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Top customer reviews
The Fire Horse Girl isn't just about Jade and her battle to overcome the Fire Horse taboo. This well-written, historical YA novel also shines a light on Chinese immigration in the 1920s and the difficult challenges and prejudices they faced coming to America. In her debut novel, Honeyman also tackles the hardships that Chinese women, in particular, faced as immigrants during that era, often being promised arranged marriages but, instead, finding themselves in brothels or sold as slaves. (Sadly, we see these types of things still happening to some immigrants -- mostly women -- today.) I'm glad I had the opportunity to learn about Angel Island and to meet Jade Moon. It's great to see strong female characters in YA literature.
The Fire Horse Girl is such a book. I am huge fan of Amy Tan and my exposure to Chinese culture came through the many stories she's penned. Kay Honeyman's writing is of the same nature.
Set in 1923, the story begins in a small village in China where we meet the Fire Horse Girl, Jade Moon. I like to call Jade Moon determined, but most call her obstinate, difficult, unruly and simply, bad luck. Why? Because this unfortunate girl was born under the wrong Zodiac Sign. The Zodiac in Eastern traditions dictates much of a person's destiny and in this case, Jade Moon's destiny is to be married off to the fourth son of a villager, a brick maker.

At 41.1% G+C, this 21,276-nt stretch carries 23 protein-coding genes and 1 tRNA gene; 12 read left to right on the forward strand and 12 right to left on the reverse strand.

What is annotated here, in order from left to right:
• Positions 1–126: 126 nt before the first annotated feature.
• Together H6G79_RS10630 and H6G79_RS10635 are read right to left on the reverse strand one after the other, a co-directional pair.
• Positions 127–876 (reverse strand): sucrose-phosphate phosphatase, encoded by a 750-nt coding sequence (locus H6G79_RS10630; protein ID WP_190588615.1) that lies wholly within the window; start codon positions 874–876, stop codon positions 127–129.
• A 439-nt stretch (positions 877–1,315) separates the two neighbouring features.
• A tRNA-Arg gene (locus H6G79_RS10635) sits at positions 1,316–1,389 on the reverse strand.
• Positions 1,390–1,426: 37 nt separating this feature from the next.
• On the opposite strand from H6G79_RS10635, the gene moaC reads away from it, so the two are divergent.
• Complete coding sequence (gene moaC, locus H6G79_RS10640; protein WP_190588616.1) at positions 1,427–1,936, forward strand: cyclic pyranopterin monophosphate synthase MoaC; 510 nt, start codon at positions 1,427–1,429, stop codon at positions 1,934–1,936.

Enter Sterling Promise. An apt name for a man who makes sterling promises but whose betrayal sears Jade Moon to the core and changes the entire course of her life.
Determined by any means to reach America, Sterling Promise comes to Jade's village with a story and papers to travel to America. Why? Because it is a land of riches and can help Jade Moon's family overcome their shoddy luck. Jade Moon's father strikes a deal with Sterling Promise and much to Jade Moon's elation, she too will have the chance to live the American dream.
But that dream is thwarted when Jade Moon, her father and Sterling Promise are detained at Angel Island, the Ellis island of the west. Much of Jade Moon's character evolution happens in this camp. She realizes her dream, like many around her is just that, fantasy. Over time, Jade Moon becomes the camp's prophetic story teller, with stories of hope to fuel the draining energy around her.
Jade Moon soon learns Sterling Promise has bribed a camp guard and will be released to make his fortunes in San Francisco. The shock of his betrayal shifts the story into high gear. Jade Moon changes the course of her destiny much in the same way Sterling Promise tried to change his, through whatever means necessary and finally, she makes it to America, the land of enormous opportunity.